Twitter's owner has shot down the US president's assertion that billionaires pay only 3% of their earnings to the government
America's richest man on Saturday took issue with President Joe Biden's effort to sell voters on tax increases by claiming that billionaires get away with paying only 3% of their earnings, on average, to the federal government.
Tesla CEO Elon Musk pushed back after Biden posted a Twitter message arguing that the mega-rich aren't paying their fair share of taxes. "You know the average tax billionaires pay?" Biden asked, before answering the question himself with his 3% claim. "No billionaire should be paying a lower tax than somebody working as a schoolteacher or a firefighter."
Musk replied, "I paid 53% taxes on my Tesla stock options (40% federal and 13% state), so I must be lifting the average! I also paid more income tax than anyone ever in the history of Earth for 2021 and will do that again in 2022." He then invited Twitter users in the platform's Community Notes program to weigh in on whether the 3% figure was accurate.
Biden has repeatedly made the claim while promoting his effort to raise taxes on high-income Americans. When he made the same statement in a speech last month, PolitiFact pointed out that it was false. "Under today's laws, the 25 highest-earning billionaires paid an average tax rate of 16%," the fact-checking outlet said. The group added that most teachers and firefighters fall within an income range with effective tax rates of zero to 15%.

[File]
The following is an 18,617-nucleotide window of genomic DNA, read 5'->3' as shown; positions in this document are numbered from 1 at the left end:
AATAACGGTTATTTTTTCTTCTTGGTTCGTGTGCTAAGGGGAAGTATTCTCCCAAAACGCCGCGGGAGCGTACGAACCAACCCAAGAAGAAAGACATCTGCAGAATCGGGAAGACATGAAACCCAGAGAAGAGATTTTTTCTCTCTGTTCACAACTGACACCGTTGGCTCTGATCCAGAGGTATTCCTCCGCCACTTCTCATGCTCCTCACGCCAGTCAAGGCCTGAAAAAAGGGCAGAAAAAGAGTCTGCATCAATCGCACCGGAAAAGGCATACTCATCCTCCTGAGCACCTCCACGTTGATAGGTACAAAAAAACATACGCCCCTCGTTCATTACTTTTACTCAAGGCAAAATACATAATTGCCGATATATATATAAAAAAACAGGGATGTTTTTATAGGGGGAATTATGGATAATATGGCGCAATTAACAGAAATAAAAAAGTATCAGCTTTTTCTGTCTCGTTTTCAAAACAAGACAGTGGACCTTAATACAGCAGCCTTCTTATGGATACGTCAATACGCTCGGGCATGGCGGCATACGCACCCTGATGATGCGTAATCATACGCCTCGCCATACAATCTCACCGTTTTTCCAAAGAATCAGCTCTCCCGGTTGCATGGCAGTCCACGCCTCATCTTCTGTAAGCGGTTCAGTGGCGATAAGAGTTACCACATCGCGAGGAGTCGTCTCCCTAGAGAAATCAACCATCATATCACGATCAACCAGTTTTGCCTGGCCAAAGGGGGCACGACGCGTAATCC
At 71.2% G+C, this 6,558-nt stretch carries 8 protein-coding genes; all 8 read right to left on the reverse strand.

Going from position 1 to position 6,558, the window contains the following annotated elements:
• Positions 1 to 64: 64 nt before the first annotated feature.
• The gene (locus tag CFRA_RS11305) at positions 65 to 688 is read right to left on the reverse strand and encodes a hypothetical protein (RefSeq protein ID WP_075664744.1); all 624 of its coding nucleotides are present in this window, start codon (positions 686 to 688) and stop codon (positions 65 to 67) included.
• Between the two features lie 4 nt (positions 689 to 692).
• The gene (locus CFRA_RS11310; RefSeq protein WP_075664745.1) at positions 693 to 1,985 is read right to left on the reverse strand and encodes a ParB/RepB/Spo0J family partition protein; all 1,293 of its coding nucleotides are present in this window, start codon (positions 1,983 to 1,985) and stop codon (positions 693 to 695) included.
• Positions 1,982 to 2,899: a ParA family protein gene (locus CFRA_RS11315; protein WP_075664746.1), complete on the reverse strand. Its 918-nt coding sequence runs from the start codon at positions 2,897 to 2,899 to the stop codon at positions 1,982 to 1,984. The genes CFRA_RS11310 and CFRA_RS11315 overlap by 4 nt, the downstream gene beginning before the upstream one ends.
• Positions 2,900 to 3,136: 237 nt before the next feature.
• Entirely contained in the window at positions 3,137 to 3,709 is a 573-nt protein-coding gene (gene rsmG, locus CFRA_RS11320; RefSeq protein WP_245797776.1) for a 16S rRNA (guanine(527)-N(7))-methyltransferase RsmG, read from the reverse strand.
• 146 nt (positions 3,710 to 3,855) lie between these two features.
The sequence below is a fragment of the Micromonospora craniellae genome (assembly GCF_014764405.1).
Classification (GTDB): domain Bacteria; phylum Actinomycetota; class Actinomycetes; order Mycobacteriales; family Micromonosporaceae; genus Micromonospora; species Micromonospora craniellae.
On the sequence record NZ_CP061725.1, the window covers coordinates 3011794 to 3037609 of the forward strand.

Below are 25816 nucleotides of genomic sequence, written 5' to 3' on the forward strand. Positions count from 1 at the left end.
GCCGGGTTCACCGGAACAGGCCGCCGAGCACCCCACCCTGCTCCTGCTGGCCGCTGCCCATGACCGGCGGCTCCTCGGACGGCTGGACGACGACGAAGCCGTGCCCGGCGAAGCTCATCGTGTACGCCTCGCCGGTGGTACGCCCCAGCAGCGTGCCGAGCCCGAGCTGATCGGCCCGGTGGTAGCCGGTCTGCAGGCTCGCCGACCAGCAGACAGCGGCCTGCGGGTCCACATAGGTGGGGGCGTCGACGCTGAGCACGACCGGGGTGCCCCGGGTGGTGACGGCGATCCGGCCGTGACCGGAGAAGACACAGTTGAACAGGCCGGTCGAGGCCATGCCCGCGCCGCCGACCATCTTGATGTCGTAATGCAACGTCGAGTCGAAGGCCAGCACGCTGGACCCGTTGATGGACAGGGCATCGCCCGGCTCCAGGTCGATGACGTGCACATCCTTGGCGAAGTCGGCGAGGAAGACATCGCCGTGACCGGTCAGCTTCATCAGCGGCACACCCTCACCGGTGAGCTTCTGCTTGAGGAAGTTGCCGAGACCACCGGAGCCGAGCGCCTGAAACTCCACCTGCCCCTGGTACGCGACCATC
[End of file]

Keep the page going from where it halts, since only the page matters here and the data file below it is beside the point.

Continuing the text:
Biden's 2024 budget proposal calls for raising tax rates on individuals with earnings of more than $400,000 a year and married couples making over $450,000. He also has demanded a 25% minimum tax on Americans with fortunes exceeding $100 million.
"Look, I think you should be able to be a billionaire if you can earn it, but just pay your fair share," Biden said. "I think you ought to pay a minimum tax of 25%. It's about basic fairness."
Musk countered, "I certainly agree that everyone should pay taxes and not engage in elaborate tax-avoidance schemes." Such schemes aren't necessary for low-income Americans because more than 40% of US households pay no federal income tax.